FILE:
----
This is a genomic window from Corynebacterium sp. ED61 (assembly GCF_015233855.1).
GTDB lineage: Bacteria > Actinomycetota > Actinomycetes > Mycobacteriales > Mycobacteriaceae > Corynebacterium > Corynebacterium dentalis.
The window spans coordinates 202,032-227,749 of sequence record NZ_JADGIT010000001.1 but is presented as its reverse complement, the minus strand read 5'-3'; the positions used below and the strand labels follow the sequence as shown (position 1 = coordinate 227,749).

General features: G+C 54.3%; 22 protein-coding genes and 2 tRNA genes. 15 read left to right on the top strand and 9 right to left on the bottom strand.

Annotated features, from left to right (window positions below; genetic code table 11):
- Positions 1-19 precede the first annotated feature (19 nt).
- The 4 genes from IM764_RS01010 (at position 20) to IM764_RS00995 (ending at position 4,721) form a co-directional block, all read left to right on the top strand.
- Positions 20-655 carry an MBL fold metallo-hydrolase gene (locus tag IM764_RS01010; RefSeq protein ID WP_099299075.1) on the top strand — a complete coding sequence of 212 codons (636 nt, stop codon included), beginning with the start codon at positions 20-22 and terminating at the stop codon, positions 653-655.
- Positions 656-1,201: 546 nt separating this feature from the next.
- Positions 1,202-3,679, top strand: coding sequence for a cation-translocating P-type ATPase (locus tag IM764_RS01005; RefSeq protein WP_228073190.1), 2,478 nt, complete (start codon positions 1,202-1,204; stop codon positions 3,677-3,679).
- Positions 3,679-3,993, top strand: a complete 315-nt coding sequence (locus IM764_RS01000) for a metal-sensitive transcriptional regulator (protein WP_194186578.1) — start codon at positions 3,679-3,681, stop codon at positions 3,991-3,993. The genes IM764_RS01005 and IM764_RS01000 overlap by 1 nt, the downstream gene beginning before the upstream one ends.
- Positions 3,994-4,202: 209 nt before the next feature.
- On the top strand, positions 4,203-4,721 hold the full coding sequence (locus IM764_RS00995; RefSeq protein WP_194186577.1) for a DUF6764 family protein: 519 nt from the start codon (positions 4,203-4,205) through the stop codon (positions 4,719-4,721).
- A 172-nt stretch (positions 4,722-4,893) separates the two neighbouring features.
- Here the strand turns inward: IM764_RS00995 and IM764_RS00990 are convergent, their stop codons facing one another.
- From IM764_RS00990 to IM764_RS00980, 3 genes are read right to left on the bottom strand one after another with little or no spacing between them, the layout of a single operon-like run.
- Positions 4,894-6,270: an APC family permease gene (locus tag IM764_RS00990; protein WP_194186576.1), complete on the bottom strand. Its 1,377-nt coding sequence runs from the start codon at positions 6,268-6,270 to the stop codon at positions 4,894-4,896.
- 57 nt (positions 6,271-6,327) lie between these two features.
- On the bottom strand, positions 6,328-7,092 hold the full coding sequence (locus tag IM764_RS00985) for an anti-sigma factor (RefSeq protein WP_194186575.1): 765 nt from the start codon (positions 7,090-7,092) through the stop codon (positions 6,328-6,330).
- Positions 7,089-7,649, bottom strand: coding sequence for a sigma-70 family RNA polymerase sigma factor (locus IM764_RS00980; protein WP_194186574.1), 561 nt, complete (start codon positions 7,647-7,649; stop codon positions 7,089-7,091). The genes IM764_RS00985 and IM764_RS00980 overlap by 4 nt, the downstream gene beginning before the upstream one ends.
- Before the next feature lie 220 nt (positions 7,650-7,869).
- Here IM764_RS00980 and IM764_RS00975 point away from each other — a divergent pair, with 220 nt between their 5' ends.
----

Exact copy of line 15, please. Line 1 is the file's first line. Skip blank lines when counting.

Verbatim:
- Here the strand turns inward: IM764_RS00995 and IM764_RS00990 are convergent, their stop codons facing one another.